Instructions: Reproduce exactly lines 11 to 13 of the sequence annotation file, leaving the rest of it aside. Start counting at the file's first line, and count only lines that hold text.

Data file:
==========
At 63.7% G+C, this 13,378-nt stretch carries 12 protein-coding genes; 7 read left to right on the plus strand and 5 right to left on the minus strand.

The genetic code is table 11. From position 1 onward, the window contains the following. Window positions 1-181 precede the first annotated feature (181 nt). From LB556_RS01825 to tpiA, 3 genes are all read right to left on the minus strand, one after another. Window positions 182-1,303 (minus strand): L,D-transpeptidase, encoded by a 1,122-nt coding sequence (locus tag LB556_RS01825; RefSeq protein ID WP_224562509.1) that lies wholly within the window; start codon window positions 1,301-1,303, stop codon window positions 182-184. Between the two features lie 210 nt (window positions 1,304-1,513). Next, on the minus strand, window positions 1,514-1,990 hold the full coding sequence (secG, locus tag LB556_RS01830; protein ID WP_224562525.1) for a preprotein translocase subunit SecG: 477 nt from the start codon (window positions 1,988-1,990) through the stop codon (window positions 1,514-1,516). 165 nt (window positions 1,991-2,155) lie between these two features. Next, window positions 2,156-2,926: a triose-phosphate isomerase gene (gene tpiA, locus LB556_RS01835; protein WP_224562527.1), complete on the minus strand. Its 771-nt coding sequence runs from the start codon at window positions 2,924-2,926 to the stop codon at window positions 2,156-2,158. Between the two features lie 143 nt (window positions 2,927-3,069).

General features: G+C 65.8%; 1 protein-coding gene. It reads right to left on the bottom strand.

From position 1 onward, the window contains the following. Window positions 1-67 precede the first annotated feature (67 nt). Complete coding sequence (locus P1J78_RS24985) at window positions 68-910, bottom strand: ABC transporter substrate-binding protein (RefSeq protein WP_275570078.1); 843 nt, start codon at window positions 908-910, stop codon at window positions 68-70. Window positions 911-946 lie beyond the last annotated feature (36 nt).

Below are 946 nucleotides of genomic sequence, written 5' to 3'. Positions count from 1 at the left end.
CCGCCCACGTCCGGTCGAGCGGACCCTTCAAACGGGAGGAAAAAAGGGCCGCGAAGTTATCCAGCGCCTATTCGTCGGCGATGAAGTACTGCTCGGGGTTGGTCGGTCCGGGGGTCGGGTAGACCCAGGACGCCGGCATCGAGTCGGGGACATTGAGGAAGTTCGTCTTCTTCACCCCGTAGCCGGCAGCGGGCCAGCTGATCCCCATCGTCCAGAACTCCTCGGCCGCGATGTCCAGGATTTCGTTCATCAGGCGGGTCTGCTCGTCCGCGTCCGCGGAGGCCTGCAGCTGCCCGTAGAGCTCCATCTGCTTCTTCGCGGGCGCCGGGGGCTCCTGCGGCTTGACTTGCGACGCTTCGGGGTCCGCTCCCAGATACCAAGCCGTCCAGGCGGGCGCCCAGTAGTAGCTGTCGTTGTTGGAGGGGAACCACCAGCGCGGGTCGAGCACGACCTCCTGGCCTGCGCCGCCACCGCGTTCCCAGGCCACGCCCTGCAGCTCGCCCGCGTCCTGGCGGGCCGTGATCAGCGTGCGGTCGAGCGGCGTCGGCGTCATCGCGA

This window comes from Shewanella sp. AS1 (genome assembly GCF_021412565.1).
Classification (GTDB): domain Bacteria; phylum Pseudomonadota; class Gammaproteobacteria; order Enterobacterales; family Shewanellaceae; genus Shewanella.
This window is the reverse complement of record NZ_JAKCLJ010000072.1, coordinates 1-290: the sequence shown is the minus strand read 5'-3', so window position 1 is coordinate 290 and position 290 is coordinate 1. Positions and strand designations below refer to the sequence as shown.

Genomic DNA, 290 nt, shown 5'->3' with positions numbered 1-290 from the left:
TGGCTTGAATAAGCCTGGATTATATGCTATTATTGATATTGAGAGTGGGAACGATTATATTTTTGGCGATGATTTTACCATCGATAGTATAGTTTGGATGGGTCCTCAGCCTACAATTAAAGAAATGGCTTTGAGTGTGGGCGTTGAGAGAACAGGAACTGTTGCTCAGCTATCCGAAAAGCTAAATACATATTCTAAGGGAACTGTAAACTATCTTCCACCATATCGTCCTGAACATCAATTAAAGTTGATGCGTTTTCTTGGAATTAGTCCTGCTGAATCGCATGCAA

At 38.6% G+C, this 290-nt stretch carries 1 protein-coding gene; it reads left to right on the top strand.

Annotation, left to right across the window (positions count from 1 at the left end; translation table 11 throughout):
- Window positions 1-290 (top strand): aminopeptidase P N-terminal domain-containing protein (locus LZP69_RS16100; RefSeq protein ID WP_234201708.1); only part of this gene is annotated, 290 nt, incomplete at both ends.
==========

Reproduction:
TGGCTTGAATAAGCCTGGATTATATGCTATTATTGATATTGAGAGTGGGAACGATTATATTTTTGGCGATGATTTTACCATCGATAGTATAGTTTGGATGGGTCCTCAGCCTACAATTAAAGAAATGGCTTTGAGTGTGGGCGTTGAGAGAACAGGAACTGTTGCTCAGCTATCCGAAAAGCTAAATACATATTCTAAGGGAACTGTAAACTATCTTCCACCATATCGTCCTGAACATCAATTAAAGTTGATGCGTTTTCTTGGAATTAGTCCTGCTGAATCGCATGCAA

At 38.6% G+C, this 290-nt stretch carries 1 protein-coding gene; it reads left to right on the top strand.

Annotation, left to right across the window (positions count from 1 at the left end; translation table 11 throughout):